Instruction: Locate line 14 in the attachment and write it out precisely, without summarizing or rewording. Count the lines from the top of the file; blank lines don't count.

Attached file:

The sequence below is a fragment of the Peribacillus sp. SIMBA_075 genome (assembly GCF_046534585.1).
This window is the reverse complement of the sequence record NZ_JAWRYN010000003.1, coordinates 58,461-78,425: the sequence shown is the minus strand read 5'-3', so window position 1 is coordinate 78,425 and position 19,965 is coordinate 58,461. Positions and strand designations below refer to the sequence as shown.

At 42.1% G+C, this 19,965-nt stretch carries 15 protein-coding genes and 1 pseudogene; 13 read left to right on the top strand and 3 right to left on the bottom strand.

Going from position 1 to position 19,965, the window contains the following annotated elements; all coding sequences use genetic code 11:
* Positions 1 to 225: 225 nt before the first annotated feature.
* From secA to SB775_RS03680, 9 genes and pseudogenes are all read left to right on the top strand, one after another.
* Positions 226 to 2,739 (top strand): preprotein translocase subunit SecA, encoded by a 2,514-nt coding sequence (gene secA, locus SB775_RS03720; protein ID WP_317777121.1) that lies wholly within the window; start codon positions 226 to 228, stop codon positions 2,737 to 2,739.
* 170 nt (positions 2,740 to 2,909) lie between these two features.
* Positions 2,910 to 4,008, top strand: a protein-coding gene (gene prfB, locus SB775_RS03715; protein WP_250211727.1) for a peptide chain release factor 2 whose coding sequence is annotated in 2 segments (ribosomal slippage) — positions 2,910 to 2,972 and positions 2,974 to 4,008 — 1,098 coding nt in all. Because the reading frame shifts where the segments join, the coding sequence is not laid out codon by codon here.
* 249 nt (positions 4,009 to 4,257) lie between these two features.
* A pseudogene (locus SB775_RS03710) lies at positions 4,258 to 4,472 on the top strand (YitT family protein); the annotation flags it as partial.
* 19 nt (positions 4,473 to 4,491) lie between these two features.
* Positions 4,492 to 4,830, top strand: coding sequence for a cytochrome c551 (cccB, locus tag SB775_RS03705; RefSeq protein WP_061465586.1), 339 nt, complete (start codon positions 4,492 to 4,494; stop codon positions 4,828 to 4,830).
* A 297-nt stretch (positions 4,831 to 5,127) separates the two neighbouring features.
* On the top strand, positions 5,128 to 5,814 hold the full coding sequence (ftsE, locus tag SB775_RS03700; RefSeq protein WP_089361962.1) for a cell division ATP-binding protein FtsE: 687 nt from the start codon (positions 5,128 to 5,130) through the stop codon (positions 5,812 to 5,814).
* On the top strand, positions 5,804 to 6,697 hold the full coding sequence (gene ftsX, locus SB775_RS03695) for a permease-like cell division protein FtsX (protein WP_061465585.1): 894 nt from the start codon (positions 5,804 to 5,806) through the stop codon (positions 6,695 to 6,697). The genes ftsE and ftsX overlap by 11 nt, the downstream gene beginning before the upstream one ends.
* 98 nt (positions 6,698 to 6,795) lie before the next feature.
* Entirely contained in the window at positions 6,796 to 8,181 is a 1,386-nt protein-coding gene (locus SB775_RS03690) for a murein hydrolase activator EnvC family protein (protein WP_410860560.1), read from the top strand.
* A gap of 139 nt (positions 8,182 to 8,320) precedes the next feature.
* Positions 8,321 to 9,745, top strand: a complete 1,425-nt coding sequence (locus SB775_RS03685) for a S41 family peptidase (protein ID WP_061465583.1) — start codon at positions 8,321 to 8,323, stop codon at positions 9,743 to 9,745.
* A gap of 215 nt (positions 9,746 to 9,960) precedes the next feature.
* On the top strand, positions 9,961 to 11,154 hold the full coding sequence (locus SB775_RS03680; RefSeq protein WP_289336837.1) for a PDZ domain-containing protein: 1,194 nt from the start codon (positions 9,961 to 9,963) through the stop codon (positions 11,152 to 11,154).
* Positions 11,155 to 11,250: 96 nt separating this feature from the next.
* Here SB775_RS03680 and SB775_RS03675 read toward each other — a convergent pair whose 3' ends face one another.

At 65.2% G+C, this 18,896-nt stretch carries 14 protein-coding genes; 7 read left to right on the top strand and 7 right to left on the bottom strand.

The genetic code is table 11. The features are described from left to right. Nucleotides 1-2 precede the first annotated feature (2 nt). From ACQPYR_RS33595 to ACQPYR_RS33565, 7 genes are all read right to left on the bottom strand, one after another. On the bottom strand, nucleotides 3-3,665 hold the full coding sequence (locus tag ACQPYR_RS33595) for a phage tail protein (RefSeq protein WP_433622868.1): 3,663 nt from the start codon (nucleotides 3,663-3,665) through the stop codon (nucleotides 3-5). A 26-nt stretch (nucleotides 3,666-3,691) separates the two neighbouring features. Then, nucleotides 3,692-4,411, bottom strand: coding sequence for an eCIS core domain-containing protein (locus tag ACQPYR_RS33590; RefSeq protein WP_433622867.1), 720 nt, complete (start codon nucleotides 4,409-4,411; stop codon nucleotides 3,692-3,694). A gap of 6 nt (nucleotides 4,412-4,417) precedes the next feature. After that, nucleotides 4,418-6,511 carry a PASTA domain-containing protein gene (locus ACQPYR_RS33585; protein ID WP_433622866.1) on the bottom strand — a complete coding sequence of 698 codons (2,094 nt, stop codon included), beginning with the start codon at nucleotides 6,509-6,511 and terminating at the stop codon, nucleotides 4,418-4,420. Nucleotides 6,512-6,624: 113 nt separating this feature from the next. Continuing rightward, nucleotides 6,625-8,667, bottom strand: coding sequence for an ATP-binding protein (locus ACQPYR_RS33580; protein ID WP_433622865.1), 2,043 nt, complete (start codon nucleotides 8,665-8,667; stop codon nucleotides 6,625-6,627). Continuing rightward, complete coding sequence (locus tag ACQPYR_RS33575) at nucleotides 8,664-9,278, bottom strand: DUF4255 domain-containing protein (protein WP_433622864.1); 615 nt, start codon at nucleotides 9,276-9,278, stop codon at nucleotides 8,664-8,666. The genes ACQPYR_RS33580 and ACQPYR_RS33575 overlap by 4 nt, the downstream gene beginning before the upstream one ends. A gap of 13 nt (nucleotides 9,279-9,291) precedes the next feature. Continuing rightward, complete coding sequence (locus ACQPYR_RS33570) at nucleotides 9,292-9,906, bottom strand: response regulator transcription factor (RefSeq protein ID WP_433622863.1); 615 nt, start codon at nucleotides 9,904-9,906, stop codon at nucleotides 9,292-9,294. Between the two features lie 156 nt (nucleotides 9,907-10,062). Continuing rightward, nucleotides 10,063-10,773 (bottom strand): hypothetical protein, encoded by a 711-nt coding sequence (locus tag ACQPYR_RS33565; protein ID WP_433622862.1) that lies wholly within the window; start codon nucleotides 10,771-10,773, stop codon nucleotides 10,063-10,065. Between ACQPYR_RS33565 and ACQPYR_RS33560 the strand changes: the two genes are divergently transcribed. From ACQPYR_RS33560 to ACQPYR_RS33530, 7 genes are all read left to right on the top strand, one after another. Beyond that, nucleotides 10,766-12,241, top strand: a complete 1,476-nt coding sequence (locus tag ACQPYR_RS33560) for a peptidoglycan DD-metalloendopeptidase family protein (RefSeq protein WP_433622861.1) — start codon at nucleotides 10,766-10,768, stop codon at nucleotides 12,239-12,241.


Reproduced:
* A 297-nt stretch (positions 4,831 to 5,127) separates the two neighbouring features.